I will say again though that it was particularly astute of Cummings/Boris to go for these seats as there are only old people there nowadays - makes a change from canvassing in Eastbourne after all.


Whilst it's always been generally true that people are more likely to vote conservative vs Labour as they get older, since the financial crash this has become a chasm rather than a small divide.

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Re: Why Couldnt the Red Brick Wall stand Corbyn?

Postby pliptrot » 19 Dec 2019, 4:17pm

al_yrpal wrote:So the older people get they more they vote Tory.....its true....but why?

Because they become much less empathetic. They call themselves "hard working" and develop a sense of entitlement.

Is it because they have seen what Labour did in the past and they dont like it?

The last Government to run a surplus was a Labour Government. Labour have generally done a good job, and been more responsible with the economy than the Tories (see, 2010....present)

Is it because they are more financially secure and dont need benefits or state support?

Typically, yes. And more selfish as a result.

Is it because they have lost compassion for the less well off and are intolerant of scroungers?

Scroungers? That would be people drawing the old age pension - which is paid out of current account.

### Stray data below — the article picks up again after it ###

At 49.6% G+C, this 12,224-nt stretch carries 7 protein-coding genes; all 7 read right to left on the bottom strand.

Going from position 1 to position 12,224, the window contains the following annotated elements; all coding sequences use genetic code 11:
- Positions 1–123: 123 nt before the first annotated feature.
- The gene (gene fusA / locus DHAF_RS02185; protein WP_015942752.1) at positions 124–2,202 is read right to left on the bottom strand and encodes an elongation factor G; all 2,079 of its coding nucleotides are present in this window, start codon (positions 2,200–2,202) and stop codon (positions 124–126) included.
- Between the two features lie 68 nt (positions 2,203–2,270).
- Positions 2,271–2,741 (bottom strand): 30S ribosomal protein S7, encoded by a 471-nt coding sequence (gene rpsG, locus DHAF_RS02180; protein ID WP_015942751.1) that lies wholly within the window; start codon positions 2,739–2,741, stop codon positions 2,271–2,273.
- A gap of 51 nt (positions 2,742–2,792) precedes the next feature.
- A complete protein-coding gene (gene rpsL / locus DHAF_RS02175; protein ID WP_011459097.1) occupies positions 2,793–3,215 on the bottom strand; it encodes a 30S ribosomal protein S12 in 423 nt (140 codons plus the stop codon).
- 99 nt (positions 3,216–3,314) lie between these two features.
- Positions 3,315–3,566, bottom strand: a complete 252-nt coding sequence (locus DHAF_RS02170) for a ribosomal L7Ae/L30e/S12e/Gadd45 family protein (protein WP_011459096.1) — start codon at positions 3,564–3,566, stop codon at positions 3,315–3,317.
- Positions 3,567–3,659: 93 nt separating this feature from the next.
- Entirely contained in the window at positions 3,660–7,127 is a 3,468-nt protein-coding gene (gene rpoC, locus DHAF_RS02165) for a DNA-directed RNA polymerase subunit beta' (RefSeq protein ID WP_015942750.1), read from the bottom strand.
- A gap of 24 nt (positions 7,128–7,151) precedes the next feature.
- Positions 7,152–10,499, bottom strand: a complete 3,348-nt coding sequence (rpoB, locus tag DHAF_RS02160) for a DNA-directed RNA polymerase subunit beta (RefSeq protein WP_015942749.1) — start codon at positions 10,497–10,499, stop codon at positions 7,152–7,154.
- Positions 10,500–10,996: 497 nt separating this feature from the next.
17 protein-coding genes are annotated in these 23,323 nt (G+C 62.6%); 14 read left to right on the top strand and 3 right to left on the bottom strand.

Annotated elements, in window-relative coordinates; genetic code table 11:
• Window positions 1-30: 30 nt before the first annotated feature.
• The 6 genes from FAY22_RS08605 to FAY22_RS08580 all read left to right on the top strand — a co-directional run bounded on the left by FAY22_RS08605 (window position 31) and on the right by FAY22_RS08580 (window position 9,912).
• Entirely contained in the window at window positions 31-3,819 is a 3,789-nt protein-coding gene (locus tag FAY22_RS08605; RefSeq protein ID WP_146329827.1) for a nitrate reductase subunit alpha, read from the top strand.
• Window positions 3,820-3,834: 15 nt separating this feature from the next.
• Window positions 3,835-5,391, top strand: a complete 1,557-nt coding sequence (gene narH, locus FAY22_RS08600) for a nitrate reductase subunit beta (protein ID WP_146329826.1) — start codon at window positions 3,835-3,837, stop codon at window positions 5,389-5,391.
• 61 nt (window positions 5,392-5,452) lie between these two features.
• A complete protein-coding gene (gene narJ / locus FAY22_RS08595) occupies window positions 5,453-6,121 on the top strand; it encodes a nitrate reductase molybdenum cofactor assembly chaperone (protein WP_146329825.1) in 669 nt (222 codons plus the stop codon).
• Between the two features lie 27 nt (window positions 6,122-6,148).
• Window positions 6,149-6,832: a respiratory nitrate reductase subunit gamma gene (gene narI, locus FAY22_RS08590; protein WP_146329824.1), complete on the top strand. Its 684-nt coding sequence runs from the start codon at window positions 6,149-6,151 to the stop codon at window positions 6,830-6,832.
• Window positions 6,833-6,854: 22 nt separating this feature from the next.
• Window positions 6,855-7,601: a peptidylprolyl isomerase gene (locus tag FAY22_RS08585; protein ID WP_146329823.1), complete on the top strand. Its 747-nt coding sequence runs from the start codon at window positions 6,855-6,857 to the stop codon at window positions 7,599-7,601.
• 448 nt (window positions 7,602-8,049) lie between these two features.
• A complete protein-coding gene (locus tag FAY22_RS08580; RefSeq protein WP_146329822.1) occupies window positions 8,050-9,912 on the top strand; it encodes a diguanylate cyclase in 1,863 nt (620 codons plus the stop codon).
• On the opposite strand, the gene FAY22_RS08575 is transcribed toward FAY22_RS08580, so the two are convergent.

Is it that they feel more independent and can stand on their own feet?

Ironically, yes. But they will rely on the NHS more, and anyone who thinks The Tories will treat that with equanimity is a gullible fool.

Is it because they feel most things should be run by businesses and not the state?

Just look at the railways, and the water companies. And Persimmon homes. Splendid examples of greed and mismanagement. The old probably think otherwise, as they are probably shareholders, and dividends are more important than decent service provision, evidently..

Is it because they dont like change?

Certainly.

Is it because they want to pay less tax and preserve that nest egg?

Definitely. Screw those who can't do the same. Tax reduction is fine when it hits other people.

Is it because they dislike language like this "the right wing types who have always hated a move to a more tolerant open minded society will come out from under their stones"

The truth hurts.

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Cugel
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Re: Why Couldnt the Red Brick Wall stand Corbyn?